Following yesterday’s toon made in 1944 this 1946 cartoon shows just how far the team had progressed in 2 years. It’s a riot of gags and clever animated jokes it’s not practical to list them all. The premise centres around a baseball game between the aging home-side the Tea Totallers and the visiting brutish villains the Gas-House Gorillas. The ball literally screams as it is knocked out of the park! The characterisation of the Gorillas is brilliantly animated with saggy trousers, cigars and gaping mouths. Bugs Bunny heckles the Gorillas from his rabbit hole claiming he could beat them single handed. The upshot is that Bugs ends up being forced into playing every position including speeding from the mound to behind the plate to catch his own pitches.

The cartoon is full of great shots, such as the slow ball that Bugs releases with the most brilliant wind-up. It moves at a snail’s pace accompanied by the sound of a jalopy engine popping and spluttering as it travels across the field, being vainly sliced at by a long line of opposing Gorilla hitters. One Gorilla tries to catch one of Bugs’ reality-defying pitches and is dragged under the earth and buried complete with a headstone reading “He Got It”. Another Gorilla gets his cigar flattened across his face and is left senselessly grinning sat beneath an advertisement that reads “Does your tobacco taste different lately?”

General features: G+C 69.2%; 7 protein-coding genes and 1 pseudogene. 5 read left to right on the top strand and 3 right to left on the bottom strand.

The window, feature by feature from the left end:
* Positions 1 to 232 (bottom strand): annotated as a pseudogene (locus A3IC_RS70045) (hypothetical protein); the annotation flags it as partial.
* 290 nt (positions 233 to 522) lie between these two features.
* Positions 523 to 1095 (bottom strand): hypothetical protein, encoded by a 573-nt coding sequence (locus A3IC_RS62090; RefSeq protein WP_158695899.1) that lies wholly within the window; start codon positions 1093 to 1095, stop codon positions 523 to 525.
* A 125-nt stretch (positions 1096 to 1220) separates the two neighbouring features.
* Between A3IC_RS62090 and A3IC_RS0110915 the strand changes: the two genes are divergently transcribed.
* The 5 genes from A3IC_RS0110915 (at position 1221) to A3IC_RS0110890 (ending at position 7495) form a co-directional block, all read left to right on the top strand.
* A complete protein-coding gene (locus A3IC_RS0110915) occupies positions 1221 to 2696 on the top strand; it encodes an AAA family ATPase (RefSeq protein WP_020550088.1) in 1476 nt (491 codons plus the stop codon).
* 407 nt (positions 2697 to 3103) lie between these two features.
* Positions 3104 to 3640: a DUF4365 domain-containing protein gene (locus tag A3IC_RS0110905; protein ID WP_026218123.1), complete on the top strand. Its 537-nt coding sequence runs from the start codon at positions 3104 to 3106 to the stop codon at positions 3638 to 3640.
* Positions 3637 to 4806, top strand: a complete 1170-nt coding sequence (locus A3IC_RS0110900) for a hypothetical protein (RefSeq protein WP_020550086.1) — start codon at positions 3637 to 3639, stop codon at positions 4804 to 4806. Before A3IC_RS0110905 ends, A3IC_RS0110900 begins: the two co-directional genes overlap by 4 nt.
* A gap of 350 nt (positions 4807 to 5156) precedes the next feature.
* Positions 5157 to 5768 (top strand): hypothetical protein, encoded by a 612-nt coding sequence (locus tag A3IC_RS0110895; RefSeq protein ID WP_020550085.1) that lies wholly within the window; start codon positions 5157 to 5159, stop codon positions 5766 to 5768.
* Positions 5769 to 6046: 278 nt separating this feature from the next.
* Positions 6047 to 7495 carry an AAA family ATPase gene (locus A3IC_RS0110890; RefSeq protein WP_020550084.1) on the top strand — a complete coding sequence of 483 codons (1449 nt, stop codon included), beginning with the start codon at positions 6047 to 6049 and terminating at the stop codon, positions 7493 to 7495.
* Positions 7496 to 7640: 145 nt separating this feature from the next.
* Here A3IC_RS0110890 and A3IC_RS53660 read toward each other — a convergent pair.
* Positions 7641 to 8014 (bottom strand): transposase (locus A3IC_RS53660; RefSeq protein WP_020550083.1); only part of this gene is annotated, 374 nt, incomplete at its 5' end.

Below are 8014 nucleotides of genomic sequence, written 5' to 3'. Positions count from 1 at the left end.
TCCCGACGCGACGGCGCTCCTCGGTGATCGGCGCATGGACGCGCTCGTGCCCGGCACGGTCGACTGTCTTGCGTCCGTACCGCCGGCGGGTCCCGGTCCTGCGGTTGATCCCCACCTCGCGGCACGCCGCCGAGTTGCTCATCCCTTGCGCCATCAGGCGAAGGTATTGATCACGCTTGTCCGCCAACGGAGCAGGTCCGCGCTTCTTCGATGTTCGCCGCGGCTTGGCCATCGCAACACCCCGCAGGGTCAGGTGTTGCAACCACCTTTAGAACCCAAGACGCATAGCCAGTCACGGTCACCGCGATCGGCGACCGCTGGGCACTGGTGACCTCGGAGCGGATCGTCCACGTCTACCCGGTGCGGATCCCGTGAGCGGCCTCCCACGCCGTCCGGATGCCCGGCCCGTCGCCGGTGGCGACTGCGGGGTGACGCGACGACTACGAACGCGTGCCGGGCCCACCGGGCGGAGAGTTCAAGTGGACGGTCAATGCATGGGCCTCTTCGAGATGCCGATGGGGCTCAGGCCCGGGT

The most notable scene for me was the final play from the Gorillas where Bugs is forced to run for a ball, catch a taxi, a bus and climb the “Umpire” State Building and the flagpole on its roof and throw his glove in the air to catch it. Even the Statue of Liberty gets in on the celebrations (featuring the uncredited voice of Betty Rubble herself Bea Benaderet).

Bugs himself closes the show by bursting from a drum and announcing “And dat’s de end!” this is one of only two toons to feature a Bugs sign off.

Apparently this cartoon owes something to an earlier Tex Avery cartoon called “Batty Baseball” from 1944, maybe we should take a look at that one tomorrow.